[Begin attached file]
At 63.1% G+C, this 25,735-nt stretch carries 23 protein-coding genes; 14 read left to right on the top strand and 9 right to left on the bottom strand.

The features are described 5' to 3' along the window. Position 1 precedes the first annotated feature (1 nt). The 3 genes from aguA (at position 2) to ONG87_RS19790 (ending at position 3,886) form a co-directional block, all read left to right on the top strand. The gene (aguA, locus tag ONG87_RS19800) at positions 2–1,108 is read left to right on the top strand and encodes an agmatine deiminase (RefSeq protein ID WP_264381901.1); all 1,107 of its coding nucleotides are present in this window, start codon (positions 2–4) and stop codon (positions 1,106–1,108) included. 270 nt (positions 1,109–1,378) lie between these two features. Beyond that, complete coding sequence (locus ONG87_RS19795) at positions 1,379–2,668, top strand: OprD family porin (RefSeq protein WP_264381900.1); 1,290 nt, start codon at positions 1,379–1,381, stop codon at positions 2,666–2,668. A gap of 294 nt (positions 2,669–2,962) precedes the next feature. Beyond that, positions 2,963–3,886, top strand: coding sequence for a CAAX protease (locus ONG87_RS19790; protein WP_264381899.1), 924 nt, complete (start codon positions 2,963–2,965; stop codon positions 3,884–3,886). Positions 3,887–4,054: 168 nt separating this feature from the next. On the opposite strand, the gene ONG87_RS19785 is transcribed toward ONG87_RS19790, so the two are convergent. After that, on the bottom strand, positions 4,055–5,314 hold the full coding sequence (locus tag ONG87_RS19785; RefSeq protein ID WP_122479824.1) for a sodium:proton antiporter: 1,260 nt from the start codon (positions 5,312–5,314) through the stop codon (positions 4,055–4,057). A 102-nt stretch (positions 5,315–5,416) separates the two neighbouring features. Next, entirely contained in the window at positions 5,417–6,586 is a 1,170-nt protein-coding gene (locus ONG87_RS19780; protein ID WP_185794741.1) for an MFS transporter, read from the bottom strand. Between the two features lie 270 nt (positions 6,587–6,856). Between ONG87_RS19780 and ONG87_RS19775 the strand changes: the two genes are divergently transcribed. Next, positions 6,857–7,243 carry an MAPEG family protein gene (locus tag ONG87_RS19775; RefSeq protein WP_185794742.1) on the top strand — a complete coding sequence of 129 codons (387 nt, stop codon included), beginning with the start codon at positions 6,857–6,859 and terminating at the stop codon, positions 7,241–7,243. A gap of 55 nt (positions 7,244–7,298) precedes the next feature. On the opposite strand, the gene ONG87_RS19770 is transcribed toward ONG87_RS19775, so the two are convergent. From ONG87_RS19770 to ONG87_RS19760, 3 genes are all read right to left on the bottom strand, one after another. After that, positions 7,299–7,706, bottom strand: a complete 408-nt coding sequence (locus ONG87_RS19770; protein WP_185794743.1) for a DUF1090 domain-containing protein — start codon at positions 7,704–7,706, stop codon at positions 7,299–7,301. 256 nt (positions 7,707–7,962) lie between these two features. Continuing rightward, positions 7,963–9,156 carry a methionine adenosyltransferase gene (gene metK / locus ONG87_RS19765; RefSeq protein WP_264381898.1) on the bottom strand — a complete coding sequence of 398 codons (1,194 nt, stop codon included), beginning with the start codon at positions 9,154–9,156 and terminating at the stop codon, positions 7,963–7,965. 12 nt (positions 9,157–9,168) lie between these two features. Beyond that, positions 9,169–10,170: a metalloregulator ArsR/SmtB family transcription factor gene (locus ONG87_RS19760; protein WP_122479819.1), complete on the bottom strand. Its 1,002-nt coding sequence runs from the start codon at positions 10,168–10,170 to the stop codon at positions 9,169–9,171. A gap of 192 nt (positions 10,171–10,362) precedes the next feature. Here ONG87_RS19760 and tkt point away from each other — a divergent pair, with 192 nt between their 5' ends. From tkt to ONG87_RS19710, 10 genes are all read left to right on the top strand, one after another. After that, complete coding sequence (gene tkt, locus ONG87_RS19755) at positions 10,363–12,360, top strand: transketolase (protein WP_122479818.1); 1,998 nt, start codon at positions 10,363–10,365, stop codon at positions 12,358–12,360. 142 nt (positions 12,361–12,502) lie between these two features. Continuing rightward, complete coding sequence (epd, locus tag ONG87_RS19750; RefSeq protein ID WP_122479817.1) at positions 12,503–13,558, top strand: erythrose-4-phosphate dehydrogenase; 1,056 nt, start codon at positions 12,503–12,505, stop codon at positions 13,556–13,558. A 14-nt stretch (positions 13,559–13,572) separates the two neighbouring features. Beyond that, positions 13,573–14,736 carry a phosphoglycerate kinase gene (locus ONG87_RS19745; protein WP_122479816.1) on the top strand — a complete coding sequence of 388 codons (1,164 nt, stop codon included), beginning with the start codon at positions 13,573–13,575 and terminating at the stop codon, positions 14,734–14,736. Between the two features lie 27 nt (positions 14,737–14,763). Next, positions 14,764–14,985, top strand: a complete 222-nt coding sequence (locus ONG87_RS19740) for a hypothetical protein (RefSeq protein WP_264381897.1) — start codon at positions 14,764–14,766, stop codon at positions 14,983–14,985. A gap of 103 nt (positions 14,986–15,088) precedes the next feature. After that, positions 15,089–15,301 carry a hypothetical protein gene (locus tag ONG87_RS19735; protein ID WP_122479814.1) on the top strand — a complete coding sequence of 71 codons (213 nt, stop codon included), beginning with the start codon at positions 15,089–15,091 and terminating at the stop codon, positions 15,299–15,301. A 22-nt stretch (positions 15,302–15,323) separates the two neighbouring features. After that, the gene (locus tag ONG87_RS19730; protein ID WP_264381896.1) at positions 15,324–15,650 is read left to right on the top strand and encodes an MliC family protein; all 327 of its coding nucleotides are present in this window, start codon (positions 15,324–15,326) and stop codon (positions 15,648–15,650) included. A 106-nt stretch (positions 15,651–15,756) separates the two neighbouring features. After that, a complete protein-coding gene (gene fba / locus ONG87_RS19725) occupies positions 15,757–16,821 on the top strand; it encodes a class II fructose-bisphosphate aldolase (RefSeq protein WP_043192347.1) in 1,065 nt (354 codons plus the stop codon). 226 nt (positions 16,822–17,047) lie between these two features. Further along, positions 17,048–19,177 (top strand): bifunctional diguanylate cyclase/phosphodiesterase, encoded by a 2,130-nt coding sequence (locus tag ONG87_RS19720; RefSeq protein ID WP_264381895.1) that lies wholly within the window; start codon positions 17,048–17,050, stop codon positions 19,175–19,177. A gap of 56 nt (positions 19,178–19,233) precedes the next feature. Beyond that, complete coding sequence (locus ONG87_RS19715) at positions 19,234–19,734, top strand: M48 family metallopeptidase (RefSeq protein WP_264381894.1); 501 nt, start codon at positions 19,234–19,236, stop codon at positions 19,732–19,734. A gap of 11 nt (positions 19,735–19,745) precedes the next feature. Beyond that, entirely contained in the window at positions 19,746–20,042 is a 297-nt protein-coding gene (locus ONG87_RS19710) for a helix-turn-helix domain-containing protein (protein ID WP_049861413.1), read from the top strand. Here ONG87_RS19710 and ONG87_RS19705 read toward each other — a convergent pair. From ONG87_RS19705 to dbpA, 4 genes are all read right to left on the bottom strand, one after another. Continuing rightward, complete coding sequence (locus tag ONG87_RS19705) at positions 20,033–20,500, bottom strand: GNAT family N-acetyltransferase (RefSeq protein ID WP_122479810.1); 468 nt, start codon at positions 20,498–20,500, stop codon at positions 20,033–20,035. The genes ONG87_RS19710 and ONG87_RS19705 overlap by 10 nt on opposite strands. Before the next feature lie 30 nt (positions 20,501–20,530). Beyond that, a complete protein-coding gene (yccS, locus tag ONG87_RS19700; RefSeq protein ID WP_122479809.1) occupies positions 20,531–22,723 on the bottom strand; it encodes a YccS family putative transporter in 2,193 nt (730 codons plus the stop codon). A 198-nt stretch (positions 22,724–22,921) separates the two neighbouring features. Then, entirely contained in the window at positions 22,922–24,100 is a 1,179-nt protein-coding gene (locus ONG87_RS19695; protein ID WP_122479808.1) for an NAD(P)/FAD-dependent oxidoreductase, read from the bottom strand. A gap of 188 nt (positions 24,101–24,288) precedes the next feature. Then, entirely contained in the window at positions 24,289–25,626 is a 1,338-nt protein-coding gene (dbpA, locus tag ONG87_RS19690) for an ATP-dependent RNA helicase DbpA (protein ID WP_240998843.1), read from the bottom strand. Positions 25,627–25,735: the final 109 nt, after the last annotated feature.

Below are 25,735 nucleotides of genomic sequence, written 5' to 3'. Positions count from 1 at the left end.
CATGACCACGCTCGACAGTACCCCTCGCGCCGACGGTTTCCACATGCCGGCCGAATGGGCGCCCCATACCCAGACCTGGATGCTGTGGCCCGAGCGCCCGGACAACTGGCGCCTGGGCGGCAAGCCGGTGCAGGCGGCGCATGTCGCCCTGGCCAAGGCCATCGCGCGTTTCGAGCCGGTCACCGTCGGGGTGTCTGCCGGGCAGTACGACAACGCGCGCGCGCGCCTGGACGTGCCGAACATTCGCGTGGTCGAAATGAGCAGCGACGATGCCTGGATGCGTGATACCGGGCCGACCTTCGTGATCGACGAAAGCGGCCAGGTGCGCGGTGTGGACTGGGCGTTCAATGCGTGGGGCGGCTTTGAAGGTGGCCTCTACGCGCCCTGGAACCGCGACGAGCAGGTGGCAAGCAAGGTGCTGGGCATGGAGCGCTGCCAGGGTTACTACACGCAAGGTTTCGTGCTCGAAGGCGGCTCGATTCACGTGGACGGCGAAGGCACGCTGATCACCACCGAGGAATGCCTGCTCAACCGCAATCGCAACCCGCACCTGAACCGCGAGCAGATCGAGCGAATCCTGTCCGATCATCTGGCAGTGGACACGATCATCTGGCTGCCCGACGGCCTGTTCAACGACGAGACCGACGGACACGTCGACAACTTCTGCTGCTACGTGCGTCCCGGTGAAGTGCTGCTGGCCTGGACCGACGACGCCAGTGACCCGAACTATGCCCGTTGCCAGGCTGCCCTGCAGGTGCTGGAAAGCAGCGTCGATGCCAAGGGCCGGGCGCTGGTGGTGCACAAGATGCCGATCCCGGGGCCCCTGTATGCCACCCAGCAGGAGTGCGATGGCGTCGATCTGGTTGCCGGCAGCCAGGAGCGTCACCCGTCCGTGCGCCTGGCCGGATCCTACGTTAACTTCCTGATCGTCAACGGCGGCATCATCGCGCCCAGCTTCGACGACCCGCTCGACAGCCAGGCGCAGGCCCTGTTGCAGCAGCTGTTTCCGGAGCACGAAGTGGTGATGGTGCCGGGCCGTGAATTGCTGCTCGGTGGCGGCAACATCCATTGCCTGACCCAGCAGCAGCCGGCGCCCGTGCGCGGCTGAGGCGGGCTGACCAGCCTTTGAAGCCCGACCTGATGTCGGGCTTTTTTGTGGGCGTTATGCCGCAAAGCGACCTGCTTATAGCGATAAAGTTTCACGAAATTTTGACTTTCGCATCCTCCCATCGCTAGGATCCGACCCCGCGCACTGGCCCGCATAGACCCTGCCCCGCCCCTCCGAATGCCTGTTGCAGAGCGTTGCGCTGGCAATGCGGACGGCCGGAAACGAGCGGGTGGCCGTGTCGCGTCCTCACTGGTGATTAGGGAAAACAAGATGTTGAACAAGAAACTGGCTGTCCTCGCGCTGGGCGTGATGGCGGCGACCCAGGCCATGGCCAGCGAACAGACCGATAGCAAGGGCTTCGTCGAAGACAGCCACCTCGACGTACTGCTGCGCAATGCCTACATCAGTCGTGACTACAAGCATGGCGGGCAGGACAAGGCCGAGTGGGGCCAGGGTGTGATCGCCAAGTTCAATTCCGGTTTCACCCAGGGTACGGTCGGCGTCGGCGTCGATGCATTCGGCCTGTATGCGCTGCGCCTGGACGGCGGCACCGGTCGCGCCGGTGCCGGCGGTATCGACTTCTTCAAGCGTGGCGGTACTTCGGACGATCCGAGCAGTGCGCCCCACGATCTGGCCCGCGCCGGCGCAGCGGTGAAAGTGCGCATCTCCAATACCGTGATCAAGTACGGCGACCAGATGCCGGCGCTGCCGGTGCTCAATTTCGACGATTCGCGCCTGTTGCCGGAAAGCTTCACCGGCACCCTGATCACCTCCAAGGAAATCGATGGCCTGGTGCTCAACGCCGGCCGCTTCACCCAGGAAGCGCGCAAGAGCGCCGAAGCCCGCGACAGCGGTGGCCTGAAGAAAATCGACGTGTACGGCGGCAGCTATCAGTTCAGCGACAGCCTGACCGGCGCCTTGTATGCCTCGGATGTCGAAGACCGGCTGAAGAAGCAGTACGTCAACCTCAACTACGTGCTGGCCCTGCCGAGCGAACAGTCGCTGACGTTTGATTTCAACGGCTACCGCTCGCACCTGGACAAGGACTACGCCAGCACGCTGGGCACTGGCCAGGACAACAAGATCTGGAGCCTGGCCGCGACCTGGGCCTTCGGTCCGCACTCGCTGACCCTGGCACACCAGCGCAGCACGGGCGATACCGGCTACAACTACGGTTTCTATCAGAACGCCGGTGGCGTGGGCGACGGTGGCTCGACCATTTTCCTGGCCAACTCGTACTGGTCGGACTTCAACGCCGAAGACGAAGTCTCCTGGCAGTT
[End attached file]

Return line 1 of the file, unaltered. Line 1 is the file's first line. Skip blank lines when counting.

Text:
At 63.1% G+C, this 25,735-nt stretch carries 23 protein-coding genes; 14 read left to right on the top strand and 9 right to left on the bottom strand.